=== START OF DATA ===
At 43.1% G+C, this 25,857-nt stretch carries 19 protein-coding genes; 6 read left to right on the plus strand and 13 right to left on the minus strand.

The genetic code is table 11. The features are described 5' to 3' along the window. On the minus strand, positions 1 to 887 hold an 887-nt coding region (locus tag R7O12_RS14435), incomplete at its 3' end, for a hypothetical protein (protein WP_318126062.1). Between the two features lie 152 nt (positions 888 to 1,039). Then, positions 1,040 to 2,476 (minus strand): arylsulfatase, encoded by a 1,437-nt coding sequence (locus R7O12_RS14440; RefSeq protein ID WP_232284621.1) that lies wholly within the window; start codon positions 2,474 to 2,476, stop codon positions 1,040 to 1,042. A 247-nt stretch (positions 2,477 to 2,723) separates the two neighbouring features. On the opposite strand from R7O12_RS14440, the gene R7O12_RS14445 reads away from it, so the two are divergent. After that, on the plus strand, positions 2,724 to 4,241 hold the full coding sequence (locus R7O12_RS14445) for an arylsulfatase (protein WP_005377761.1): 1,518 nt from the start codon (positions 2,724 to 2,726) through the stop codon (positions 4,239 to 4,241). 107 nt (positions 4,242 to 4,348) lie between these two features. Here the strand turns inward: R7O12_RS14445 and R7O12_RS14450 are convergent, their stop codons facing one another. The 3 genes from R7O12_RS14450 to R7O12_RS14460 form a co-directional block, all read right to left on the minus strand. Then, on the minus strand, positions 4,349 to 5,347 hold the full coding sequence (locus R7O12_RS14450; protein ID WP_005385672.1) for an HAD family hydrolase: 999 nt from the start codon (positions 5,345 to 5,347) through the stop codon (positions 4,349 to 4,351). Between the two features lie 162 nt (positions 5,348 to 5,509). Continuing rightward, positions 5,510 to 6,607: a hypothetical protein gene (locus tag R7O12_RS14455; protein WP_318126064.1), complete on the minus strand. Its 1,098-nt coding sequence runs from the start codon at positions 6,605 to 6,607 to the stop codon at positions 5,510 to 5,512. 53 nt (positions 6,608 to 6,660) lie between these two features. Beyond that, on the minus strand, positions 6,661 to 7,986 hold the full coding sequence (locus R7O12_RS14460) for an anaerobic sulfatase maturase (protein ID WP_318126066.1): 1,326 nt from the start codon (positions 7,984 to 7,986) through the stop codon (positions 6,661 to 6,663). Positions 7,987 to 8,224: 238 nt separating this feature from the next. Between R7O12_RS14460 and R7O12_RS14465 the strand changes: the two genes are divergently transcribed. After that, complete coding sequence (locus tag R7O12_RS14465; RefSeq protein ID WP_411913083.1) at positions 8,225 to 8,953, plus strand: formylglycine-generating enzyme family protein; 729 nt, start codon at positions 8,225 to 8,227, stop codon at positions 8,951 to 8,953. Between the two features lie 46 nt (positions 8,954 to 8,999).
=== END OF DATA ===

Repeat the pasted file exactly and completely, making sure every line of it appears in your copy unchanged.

At 43.1% G+C, this 25,857-nt stretch carries 19 protein-coding genes; 6 read left to right on the plus strand and 13 right to left on the minus strand.

The genetic code is table 11. The features are described 5' to 3' along the window. On the minus strand, positions 1 to 887 hold an 887-nt coding region (locus tag R7O12_RS14435), incomplete at its 3' end, for a hypothetical protein (protein WP_318126062.1). Between the two features lie 152 nt (positions 888 to 1,039). Then, positions 1,040 to 2,476 (minus strand): arylsulfatase, encoded by a 1,437-nt coding sequence (locus R7O12_RS14440; RefSeq protein ID WP_232284621.1) that lies wholly within the window; start codon positions 2,474 to 2,476, stop codon positions 1,040 to 1,042. A 247-nt stretch (positions 2,477 to 2,723) separates the two neighbouring features. On the opposite strand from R7O12_RS14440, the gene R7O12_RS14445 reads away from it, so the two are divergent. After that, on the plus strand, positions 2,724 to 4,241 hold the full coding sequence (locus R7O12_RS14445) for an arylsulfatase (protein WP_005377761.1): 1,518 nt from the start codon (positions 2,724 to 2,726) through the stop codon (positions 4,239 to 4,241). 107 nt (positions 4,242 to 4,348) lie between these two features. Here the strand turns inward: R7O12_RS14445 and R7O12_RS14450 are convergent, their stop codons facing one another. The 3 genes from R7O12_RS14450 to R7O12_RS14460 form a co-directional block, all read right to left on the minus strand. Then, on the minus strand, positions 4,349 to 5,347 hold the full coding sequence (locus R7O12_RS14450; protein ID WP_005385672.1) for an HAD family hydrolase: 999 nt from the start codon (positions 5,345 to 5,347) through the stop codon (positions 4,349 to 4,351). Between the two features lie 162 nt (positions 5,348 to 5,509). Continuing rightward, positions 5,510 to 6,607: a hypothetical protein gene (locus tag R7O12_RS14455; protein WP_318126064.1), complete on the minus strand. Its 1,098-nt coding sequence runs from the start codon at positions 6,605 to 6,607 to the stop codon at positions 5,510 to 5,512. 53 nt (positions 6,608 to 6,660) lie between these two features. Beyond that, on the minus strand, positions 6,661 to 7,986 hold the full coding sequence (locus R7O12_RS14460) for an anaerobic sulfatase maturase (protein ID WP_318126066.1): 1,326 nt from the start codon (positions 7,984 to 7,986) through the stop codon (positions 6,661 to 6,663). Positions 7,987 to 8,224: 238 nt separating this feature from the next. Between R7O12_RS14460 and R7O12_RS14465 the strand changes: the two genes are divergently transcribed. After that, complete coding sequence (locus tag R7O12_RS14465; RefSeq protein ID WP_411913083.1) at positions 8,225 to 8,953, plus strand: formylglycine-generating enzyme family protein; 729 nt, start codon at positions 8,225 to 8,227, stop codon at positions 8,951 to 8,953. Between the two features lie 46 nt (positions 8,954 to 8,999).